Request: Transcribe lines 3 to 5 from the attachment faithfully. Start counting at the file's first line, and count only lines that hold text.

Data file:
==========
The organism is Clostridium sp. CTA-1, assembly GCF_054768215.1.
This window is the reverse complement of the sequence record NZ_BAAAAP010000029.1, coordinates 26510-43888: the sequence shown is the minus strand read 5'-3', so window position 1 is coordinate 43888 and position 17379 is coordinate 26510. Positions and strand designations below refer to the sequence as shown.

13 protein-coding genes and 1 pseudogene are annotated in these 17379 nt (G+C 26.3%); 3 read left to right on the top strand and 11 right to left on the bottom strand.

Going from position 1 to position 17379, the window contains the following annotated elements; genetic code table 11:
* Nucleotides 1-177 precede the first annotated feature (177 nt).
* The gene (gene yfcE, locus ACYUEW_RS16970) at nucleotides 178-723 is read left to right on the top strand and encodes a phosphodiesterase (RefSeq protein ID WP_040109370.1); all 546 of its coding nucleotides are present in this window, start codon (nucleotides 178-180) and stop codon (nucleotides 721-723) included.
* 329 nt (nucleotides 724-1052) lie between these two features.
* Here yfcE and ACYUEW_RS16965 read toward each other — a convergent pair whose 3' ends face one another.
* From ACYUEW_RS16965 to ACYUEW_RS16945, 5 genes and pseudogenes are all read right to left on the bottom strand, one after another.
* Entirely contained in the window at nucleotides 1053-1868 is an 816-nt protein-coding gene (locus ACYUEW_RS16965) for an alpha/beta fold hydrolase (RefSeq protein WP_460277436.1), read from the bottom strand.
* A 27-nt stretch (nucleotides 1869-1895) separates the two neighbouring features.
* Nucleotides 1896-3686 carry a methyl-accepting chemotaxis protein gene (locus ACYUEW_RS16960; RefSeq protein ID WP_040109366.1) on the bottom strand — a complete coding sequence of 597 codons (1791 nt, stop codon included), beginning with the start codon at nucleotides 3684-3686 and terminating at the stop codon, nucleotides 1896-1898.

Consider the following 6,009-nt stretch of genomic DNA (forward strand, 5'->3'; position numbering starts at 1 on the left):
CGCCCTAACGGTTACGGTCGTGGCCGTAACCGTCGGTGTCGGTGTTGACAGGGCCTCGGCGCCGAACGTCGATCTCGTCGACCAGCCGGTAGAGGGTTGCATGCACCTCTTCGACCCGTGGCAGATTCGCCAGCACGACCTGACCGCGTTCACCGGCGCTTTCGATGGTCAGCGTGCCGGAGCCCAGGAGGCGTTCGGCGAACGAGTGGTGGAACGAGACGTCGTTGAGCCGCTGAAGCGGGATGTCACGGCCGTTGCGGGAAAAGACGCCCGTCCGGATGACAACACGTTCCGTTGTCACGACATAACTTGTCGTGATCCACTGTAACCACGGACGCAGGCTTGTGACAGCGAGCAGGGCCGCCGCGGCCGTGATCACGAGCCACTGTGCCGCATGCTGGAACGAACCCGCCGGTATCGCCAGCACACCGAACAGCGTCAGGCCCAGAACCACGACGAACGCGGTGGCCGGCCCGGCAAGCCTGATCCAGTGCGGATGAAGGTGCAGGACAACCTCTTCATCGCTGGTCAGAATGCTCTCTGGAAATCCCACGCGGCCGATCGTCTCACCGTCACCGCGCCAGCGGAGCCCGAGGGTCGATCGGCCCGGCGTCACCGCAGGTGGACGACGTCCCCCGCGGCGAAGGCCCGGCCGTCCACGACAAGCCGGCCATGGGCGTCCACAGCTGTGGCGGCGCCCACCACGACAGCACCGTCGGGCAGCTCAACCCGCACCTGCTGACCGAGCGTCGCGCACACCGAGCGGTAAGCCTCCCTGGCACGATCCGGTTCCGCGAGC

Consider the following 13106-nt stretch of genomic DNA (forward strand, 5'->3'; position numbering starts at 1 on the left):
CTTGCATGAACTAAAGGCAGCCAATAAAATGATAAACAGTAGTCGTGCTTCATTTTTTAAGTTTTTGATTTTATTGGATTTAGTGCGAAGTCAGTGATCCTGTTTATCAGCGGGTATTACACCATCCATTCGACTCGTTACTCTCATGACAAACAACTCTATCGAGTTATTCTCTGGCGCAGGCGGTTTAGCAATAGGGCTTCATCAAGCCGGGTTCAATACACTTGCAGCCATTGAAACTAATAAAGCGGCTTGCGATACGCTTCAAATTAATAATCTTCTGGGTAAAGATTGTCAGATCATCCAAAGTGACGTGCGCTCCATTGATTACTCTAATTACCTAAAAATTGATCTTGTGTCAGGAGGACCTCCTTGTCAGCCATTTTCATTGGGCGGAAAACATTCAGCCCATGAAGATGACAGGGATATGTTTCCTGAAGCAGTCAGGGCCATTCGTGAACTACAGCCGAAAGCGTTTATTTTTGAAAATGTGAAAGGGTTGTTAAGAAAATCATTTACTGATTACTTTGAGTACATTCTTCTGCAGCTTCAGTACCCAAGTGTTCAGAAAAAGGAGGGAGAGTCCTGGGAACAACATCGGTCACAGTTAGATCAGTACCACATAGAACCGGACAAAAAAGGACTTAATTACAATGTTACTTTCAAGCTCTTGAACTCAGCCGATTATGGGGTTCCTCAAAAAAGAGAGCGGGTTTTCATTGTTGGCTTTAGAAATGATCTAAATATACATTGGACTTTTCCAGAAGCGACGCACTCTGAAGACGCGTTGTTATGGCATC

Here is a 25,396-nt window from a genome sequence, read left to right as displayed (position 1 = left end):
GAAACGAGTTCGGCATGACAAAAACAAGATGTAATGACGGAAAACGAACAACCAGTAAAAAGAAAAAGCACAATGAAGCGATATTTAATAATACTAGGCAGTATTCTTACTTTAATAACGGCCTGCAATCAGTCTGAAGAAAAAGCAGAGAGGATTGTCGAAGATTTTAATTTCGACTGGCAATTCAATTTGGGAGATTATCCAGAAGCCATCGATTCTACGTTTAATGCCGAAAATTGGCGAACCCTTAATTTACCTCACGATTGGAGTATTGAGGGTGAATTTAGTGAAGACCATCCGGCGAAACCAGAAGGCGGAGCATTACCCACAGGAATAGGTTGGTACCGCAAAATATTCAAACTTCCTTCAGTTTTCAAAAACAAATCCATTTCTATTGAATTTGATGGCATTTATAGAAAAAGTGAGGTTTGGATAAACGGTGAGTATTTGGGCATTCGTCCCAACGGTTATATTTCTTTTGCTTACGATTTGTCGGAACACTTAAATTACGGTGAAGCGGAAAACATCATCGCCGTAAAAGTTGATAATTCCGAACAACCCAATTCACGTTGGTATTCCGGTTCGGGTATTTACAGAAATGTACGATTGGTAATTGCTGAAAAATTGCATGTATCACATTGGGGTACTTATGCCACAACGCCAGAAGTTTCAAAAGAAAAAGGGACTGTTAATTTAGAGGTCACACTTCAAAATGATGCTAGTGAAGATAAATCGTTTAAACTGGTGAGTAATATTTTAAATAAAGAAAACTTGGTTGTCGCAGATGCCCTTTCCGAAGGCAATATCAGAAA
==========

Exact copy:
13 protein-coding genes and 1 pseudogene are annotated in these 17379 nt (G+C 26.3%); 3 read left to right on the top strand and 11 right to left on the bottom strand.

Going from position 1 to position 17379, the window contains the following annotated elements; genetic code table 11:
* Nucleotides 1-177 precede the first annotated feature (177 nt).